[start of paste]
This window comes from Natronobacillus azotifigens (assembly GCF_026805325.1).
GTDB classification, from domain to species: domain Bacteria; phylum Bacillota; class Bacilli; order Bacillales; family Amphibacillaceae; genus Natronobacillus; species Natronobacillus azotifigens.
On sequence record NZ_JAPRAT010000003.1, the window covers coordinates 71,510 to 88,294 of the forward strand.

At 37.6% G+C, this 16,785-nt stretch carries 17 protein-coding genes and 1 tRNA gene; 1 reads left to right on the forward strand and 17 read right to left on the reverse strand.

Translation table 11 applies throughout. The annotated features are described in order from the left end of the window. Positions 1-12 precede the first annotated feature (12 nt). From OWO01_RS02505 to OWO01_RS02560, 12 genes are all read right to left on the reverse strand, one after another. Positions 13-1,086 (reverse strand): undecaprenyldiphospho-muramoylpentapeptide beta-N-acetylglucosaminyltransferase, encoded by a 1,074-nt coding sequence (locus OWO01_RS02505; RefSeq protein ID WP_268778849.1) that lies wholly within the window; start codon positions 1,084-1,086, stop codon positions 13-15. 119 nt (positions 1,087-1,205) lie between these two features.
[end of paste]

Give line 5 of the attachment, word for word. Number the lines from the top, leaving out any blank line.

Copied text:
Translation table 11 applies throughout. The annotated features are described in order from the left end of the window. Positions 1-12 precede the first annotated feature (12 nt). From OWO01_RS02505 to OWO01_RS02560, 12 genes are all read right to left on the reverse strand, one after another. Positions 13-1,086 (reverse strand): undecaprenyldiphospho-muramoylpentapeptide beta-N-acetylglucosaminyltransferase, encoded by a 1,074-nt coding sequence (locus OWO01_RS02505; RefSeq protein ID WP_268778849.1) that lies wholly within the window; start codon positions 1,084-1,086, stop codon positions 13-15. 119 nt (positions 1,087-1,205) lie between these two features.